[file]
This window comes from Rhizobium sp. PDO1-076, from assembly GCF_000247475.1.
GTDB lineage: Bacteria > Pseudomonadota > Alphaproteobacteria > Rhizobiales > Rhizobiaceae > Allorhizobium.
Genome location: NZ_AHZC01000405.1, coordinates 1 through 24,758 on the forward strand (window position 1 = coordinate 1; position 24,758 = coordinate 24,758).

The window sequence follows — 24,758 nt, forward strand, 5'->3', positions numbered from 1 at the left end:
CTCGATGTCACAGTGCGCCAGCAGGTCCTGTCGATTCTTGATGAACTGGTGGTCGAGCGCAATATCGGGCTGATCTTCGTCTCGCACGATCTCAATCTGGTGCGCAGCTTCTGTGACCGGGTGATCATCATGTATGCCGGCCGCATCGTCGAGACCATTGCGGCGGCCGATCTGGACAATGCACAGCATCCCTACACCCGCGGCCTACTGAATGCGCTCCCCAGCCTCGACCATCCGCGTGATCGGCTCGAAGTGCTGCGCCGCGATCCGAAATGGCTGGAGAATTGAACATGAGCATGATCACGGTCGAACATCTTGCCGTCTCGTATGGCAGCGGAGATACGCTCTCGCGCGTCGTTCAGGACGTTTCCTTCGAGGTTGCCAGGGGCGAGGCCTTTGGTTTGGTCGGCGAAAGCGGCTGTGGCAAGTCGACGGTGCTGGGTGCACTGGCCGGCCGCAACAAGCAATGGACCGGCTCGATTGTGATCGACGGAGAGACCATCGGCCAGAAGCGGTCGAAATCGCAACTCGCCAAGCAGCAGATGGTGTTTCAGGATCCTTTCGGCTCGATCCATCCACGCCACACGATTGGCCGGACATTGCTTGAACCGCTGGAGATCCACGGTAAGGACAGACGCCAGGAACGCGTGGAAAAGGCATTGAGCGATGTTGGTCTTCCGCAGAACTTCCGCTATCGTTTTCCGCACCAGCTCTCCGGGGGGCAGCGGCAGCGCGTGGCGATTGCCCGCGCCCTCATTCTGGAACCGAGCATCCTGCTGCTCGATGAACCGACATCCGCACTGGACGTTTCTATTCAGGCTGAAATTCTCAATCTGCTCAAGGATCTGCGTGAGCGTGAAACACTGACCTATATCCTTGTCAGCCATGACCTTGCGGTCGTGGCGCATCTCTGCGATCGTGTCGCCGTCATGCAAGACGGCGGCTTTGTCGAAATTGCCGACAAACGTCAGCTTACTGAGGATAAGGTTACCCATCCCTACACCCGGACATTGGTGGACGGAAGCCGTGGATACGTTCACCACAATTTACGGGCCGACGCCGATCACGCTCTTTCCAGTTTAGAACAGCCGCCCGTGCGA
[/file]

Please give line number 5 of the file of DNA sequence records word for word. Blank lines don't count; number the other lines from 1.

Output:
CTCGATGTCACAGTGCGCCAGCAGGTCCTGTCGATTCTTGATGAACTGGTGGTCGAGCGCAATATCGGGCTGATCTTCGTCTCGCACGATCTCAATCTGGTGCGCAGCTTCTGTGACCGGGTGATCATCATGTATGCCGGCCGCATCGTCGAGACCATTGCGGCGGCCGATCTGGACAATGCACAGCATCCCTACACCCGCGGCCTACTGAATGCGCTCCCCAGCCTCGACCATCCGCGTGATCGGCTCGAAGTGCTGCGCCGCGATCCGAAATGGCTGGAGAATTGAACATGAGCATGATCACGGTCGAACATCTTGCCGTCTCGTATGGCAGCGGAGATACGCTCTCGCGCGTCGTTCAGGACGTTTCCTTCGAGGTTGCCAGGGGCGAGGCCTTTGGTTTGGTCGGCGAAAGCGGCTGTGGCAAGTCGACGGTGCTGGGTGCACTGGCCGGCCGCAACAAGCAATGGACCGGCTCGATTGTGATCGACGGAGAGACCATCGGCCAGAAGCGGTCGAAATCGCAACTCGCCAAGCAGCAGATGGTGTTTCAGGATCCTTTCGGCTCGATCCATCCACGCCACACGATTGGCCGGACATTGCTTGAACCGCTGGAGATCCACGGTAAGGACAGACGCCAGGAACGCGTGGAAAAGGCATTGAGCGATGTTGGTCTTCCGCAGAACTTCCGCTATCGTTTTCCGCACCAGCTCTCCGGGGGGCAGCGGCAGCGCGTGGCGATTGCCCGCGCCCTCATTCTGGAACCGAGCATCCTGCTGCTCGATGAACCGACATCCGCACTGGACGTTTCTATTCAGGCTGAAATTCTCAATCTGCTCAAGGATCTGCGTGAGCGTGAAACACTGACCTATATCCTTGTCAGCCATGACCTTGCGGTCGTGGCGCATCTCTGCGATCGTGTCGCCGTCATGCAAGACGGCGGCTTTGTCGAAATTGCCGACAAACGTCAGCTTACTGAGGATAAGGTTACCCATCCCTACACCCGGACATTGGTGGACGGAAGCCGTGGATACGTTCACCACAATTTACGGGCCGACGCCGATCACGCTCTTTCCAGTTTAGAACAGCCGCCCGTGCGA